If you have been into fitness for even a brief amount of time, you are aware of the divisions that have been drawn in order to categorized fitness enthusiasts. What if I told you not one single fitness training style will you give the best results? More and more people are bringing to light the fact that hybrid training can take your physique from good.....to amazing! You have powerlifters looking as jacked and lean as bodybuilders. You have fast running and high stamina bodybuilding. You even have strong and jacked crossfitters. What happened to specialization? Let's find out below.
Components Of An Amazing Physique
What makes a physique stand out from others? These physiques were/are lean, have wide shoulders and a narrow waist, and has great proportion between muscle groups. So the goal when trying to build the best physique possible is to get bigger, proportioned, and shredded. Since body-fat percentage has a lot more to do with diet, you can learn more about this in my article DIETING MADE EASY. As for the other traits, they can easily become attainable by combining two different styles of training discussed in this article.
Stimulating More Muscle Mass
In order to get bigger, you must stimulate muscle growth. The more muscle you can stimulate to grow, the bigger you will get. This is why majority of your training must be focused around compound movements (multiple joints working together). The more body area that the exercise can stimulate (leg, abdominals, arms, etc), the greater the stimulus will be for overall size. You may get bigger biceps with some bicep curls, but that aesthetic look every "bro-lifter" desires to attain requires muscle mass throughout the entire body. This is why movements that require full-body tension are best for building overall mass. Why just work on your chest, when you can stimulate your abdominals and arms to grow as well? This is where calisthenics come into play. No, I don't mean merely doing 50 push-ups every day. I mean weighted dips with 100 pounds for reps, weighted pull-ups with 45 pounds for reps, and Bulgarian one-legged squats with 70 pound dumbbells for reps. By prioritizing exercises that progressively load the body, stimulate the entire body (or most of it), and work smaller muscles required to stabilize the movement, you get the most muscle stimulation possible. Don't be afraid to load these exercises heavy. A good guideline for calisthenic training, is to use repetition/set parameters explained with weight training. A good example of this would be if you are wanting to build muscle mass with dips, the goal would to be to load enough resistance to fail around the 8-12 repetition range and perform 3-5 sets of this. Looks familiar, right? That is because even though the exercise style/equipment has changed, does not mean that you should work out with different parameters. Resistance is resistance, whether you are doing a push-up or you are dumbbell pressing, progressive overload is a must.
When it comes to muscular proportions, there will always be a need of specificity. This specificity deals with specifically targeted muscles. Though you build the most mass with movements that stimulate the vast majority of the body, in order to keep the body balanced, you must add in some exercises specific for keeping proportion as you grow. This sometimes cannot be done with compound movements. This is where bodybuilding got its isolation exercise stereotype. In order to build up smaller muscles that cannot be efficiently targeted with compound movements (or to the degree the other muscles in that muscle group are being stimulated) you must add in isolation movements. This is where weightlifting comes into play. By using external loads for which you can easily manipulate the angle, load, and range of motion, you can focus all your energy on stimulating specific muscles. By being able to perform exercises such as calf raises and bicep curls, your limbs can stay proportioned with your chest, back, and thighs. By keeping proportion, you give your body the aesthetic "full-package" of a well-balanced physique. Before looking at how to implement both calisthenics and weight training into your training program, let's look at the Pros and Cons of both style of training.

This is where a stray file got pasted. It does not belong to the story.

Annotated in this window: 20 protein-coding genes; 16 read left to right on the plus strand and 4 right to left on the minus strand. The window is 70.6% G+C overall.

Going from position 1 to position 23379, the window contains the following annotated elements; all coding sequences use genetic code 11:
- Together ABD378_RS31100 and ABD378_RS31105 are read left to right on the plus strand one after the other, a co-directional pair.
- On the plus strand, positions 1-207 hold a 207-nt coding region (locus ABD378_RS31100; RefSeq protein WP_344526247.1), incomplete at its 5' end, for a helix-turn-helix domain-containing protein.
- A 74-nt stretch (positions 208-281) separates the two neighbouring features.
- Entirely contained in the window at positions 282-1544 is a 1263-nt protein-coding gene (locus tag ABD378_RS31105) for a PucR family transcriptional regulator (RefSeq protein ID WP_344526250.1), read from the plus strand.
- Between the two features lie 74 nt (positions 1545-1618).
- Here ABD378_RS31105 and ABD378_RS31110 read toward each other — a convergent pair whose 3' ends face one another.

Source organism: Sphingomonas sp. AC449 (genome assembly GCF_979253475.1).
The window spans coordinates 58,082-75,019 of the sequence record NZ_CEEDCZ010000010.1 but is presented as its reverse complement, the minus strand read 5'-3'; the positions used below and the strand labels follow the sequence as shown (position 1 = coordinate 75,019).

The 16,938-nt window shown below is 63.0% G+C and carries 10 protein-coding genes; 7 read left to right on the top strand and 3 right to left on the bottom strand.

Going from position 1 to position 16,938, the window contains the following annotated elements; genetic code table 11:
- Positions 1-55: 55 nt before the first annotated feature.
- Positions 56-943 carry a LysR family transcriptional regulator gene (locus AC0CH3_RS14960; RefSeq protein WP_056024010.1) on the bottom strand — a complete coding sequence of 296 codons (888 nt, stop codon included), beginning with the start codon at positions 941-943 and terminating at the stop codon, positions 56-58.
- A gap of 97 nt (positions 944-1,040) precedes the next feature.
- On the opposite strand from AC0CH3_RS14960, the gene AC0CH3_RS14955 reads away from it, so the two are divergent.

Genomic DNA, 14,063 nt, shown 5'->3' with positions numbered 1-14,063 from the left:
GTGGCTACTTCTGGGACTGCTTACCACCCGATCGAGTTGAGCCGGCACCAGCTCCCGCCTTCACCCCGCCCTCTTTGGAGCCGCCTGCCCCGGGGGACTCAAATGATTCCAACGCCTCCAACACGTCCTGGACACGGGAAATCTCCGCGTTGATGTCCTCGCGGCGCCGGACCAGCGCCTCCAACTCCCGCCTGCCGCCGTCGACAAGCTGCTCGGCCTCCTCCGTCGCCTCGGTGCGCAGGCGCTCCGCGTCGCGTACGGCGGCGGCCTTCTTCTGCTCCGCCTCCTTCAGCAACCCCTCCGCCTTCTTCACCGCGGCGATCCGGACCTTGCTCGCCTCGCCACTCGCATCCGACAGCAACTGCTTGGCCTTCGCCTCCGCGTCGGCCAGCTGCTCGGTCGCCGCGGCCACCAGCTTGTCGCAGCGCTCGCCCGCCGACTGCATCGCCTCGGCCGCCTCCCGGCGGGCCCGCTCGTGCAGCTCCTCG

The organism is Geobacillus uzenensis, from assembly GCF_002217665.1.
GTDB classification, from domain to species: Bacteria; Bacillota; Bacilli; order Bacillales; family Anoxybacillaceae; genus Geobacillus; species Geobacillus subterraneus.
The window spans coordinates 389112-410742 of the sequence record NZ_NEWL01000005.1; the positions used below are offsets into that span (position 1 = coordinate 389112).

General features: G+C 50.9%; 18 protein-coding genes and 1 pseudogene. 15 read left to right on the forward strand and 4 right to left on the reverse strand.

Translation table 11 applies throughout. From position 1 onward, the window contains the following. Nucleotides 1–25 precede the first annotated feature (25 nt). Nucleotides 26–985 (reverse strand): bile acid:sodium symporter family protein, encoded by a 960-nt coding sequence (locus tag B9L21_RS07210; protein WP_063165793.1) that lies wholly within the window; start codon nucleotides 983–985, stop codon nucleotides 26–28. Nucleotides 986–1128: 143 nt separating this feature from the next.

Pros And Cons:
What Does This Tell Us?
With the Pros and Cons stated above, it's clearer to see that combining calisthenics and weight training can help fill gaps that would result in using only one style of training. With combining both calisthenics and weight training we can:
How To Combine Them:
Strength Focused Routine:
Heavy loaded barbell training and externally loaded (heavy) calisthenics
(5-10 repetition range for both calisthenic movements and free-weights)
Muscle Mass Focus:
Heavy/Moderate Repetition Calisthenics with Lighter Weight Isolation Exercises
(8-12 repetition range for calisthenic movements/10-20 repetition range with free-weights)
Moderate Repetitions Free-Weights with Moderate Repetitions/Until Failure Calisthenics
(8-15 repetition range for free-weights/8-15 repetition range,or until failure, for calisthenic movements)
High Repetition Free Weights with Calisthenic Movements To Failure
(20+ repetitions for free weights/calisthenics until failure)
Having the best physique you can possibly attain does not have to do with just spending endless hours performing one style of training. Rather, it is a combination of training style that compliment one another in order to fill the gaps. Having an aesthetic body isn't as easy as it is marketed to be, but by combing calisthenics and weight training, you give your body the right tools for the job.